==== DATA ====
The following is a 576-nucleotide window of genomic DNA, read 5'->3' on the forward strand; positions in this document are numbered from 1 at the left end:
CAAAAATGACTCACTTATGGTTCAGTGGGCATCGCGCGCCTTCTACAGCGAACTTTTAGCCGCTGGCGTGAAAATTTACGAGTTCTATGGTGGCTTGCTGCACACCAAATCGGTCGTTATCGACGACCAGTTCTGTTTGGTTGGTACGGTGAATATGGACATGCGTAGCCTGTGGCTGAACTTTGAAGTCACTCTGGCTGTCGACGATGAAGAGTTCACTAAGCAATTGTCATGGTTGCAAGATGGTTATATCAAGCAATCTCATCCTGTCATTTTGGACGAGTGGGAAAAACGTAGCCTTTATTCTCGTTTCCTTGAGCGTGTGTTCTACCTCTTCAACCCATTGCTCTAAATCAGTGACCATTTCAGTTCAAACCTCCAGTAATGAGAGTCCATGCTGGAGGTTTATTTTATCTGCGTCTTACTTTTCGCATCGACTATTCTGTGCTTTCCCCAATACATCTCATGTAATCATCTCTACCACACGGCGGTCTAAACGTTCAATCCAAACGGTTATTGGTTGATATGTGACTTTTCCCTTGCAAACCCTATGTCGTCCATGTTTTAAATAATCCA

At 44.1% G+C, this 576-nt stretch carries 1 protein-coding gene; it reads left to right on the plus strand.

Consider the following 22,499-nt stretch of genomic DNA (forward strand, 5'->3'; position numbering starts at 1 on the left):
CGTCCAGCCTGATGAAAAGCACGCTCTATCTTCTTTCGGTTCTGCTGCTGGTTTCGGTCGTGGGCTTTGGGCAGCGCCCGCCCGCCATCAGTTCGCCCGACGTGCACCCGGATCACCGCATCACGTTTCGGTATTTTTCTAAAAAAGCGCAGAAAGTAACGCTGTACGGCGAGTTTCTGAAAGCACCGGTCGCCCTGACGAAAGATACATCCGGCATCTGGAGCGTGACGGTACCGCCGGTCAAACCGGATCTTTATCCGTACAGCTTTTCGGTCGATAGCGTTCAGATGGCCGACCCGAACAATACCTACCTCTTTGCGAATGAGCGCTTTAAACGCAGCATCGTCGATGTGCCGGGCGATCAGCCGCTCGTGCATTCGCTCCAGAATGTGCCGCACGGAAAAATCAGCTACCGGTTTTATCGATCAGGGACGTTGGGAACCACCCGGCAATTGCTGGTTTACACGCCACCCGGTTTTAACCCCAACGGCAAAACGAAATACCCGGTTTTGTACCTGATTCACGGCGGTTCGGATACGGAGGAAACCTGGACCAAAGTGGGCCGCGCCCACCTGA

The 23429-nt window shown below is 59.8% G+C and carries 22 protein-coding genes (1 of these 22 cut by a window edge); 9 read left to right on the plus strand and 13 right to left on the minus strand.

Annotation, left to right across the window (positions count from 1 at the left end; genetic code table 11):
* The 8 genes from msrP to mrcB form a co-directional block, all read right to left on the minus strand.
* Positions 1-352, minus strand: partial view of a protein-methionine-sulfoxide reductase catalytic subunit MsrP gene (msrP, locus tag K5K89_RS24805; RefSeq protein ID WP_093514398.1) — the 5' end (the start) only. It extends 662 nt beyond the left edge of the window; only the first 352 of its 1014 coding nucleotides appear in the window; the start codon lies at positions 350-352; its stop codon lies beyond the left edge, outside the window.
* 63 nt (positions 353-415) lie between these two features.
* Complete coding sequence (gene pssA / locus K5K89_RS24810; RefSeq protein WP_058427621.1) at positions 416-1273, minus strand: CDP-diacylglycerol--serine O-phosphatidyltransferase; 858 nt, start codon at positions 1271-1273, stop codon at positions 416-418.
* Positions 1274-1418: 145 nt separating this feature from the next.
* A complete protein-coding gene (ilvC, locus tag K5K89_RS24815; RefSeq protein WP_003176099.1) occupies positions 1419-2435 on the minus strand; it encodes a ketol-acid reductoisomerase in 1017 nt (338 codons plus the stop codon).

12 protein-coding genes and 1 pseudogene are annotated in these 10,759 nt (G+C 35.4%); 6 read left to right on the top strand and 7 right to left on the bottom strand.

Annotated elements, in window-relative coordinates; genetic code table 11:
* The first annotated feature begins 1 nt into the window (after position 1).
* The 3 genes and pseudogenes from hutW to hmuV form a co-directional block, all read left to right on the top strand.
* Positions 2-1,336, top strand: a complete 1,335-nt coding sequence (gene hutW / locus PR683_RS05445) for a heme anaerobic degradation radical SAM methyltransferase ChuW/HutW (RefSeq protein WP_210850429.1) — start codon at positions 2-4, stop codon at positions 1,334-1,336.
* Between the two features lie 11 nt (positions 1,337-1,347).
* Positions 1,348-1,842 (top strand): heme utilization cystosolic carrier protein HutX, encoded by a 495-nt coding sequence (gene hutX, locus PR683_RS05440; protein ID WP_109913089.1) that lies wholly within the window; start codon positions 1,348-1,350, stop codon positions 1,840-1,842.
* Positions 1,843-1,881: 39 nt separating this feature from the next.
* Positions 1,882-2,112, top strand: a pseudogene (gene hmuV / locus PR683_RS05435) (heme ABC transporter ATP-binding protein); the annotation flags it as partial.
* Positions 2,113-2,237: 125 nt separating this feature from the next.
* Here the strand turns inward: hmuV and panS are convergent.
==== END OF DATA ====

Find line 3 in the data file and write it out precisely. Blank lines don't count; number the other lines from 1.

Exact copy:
At 44.1% G+C, this 576-nt stretch carries 1 protein-coding gene; it reads left to right on the plus strand.